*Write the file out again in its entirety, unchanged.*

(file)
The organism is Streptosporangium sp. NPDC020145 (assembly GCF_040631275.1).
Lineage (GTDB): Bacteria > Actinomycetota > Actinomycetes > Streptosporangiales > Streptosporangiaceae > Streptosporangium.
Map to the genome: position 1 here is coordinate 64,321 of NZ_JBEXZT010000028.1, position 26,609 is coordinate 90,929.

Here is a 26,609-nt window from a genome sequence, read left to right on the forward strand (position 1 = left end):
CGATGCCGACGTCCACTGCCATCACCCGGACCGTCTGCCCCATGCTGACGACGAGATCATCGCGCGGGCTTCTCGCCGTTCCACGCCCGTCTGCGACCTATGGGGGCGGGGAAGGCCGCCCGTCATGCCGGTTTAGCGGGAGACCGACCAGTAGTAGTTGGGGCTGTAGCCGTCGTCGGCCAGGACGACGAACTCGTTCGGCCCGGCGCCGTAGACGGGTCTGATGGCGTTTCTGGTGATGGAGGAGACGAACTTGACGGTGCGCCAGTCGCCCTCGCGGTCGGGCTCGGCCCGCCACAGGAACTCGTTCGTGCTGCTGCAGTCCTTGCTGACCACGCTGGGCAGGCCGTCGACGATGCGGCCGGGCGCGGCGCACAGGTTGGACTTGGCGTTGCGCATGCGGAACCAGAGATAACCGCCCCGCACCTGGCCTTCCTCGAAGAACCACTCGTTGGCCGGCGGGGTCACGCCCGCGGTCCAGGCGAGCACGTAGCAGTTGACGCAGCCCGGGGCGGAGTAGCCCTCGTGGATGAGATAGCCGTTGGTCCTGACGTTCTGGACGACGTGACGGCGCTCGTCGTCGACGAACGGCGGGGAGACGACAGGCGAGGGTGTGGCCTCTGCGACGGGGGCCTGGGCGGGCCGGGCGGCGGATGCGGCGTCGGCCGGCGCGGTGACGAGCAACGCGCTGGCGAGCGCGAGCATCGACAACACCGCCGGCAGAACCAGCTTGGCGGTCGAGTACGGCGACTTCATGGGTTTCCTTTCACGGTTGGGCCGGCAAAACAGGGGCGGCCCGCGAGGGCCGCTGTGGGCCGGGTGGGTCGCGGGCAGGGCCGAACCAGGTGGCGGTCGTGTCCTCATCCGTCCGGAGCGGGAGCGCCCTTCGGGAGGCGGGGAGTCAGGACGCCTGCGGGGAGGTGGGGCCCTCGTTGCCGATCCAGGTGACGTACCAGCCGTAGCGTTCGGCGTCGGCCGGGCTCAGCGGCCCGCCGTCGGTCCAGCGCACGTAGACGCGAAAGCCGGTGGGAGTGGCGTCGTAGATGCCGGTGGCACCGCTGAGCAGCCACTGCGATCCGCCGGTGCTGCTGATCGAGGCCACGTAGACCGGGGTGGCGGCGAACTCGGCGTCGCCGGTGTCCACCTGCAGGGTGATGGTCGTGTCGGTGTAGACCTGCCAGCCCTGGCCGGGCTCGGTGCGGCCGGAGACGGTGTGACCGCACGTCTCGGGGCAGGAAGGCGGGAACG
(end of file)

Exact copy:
The organism is Streptosporangium sp. NPDC020145 (assembly GCF_040631275.1).
Lineage (GTDB): Bacteria > Actinomycetota > Actinomycetes > Streptosporangiales > Streptosporangiaceae > Streptosporangium.
Map to the genome: position 1 here is coordinate 64,321 of NZ_JBEXZT010000028.1, position 26,609 is coordinate 90,929.

Here is a 26,609-nt window from a genome sequence, read left to right on the forward strand (position 1 = left end):
CGATGCCGACGTCCACTGCCATCACCCGGACCGTCTGCCCCATGCTGACGACGAGATCATCGCGCGGGCTTCTCGCCGTTCCACGCCCGTCTGCGACCTATGGGGGCGGGGAAGGCCGCCCGTCATGCCGGTTTAGCGGGAGACCGACCAGTAGTAGTTGGGGCTGTAGCCGTCGTCGGCCAGGACGACGAACTCGTTCGGCCCGGCGCCGTAGACGGGTCTGATGGCGTTTCTGGTGATGGAGGAGACGAACTTGACGGTGCGCCAGTCGCCCTCGCGGTCGGGCTCGGCCCGCCACAGGAACTCGTTCGTGCTGCTGCAGTCCTTGCTGACCACGCTGGGCAGGCCGTCGACGATGCGGCCGGGCGCGGCGCACAGGTTGGACTTGGCGTTGCGCATGCGGAACCAGAGATAACCGCCCCGCACCTGGCCTTCCTCGAAGAACCACTCGTTGGCCGGCGGGGTCACGCCCGCGGTCCAGGCGAGCACGTAGCAGTTGACGCAGCCCGGGGCGGAGTAGCCCTCGTGGATGAGATAGCCGTTGGTCCTGACGTTCTGGACGACGTGACGGCGCTCGTCGTCGACGAACGGCGGGGAGACGACAGGCGAGGGTGTGGCCTCTGCGACGGGGGCCTGGGCGGGCCGGGCGGCGGATGCGGCGTCGGCCGGCGCGGTGACGAGCAACGCGCTGGCGAGCGCGAGCATCGACAACACCGCCGGCAGAACCAGCTTGGCGGTCGAGTACGGCGACTTCATGGGTTTCCTTTCACGGTTGGGCCGGCAAAACAGGGGCGGCCCGCGAGGGCCGCTGTGGGCCGGGTGGGTCGCGGGCAGGGCCGAACCAGGTGGCGGTCGTGTCCTCATCCGTCCGGAGCGGGAGCGCCCTTCGGGAGGCGGGGAGTCAGGACGCCTGCGGGGAGGTGGGGCCCTCGTTGCCGATCCAGGTGACGTACCAGCCGTAGCGTTCGGCGTCGGCCGGGCTCAGCGGCCCGCCGTCGGTCCAGCGCACGTAGACGCGAAAGCCGGTGGGAGTGGCGTCGTAGATGCCGGTGGCACCGCTGAGCAGCCACTGCGATCCGCCGGTGCTGCTGATCGAGGCCACGTAGACCGGGGTGGCGGCGAACTCGGCGTCGCCGGTGTCCACCTGCAGGGTGATGGTCGTGTCGGTGTAGACCTGCCAGCCCTGGCCGGGCTCGGTGCGGCCGGAGACGGTGTGACCGCACGTCTCGGGGCAGGAAGGCGGGAACG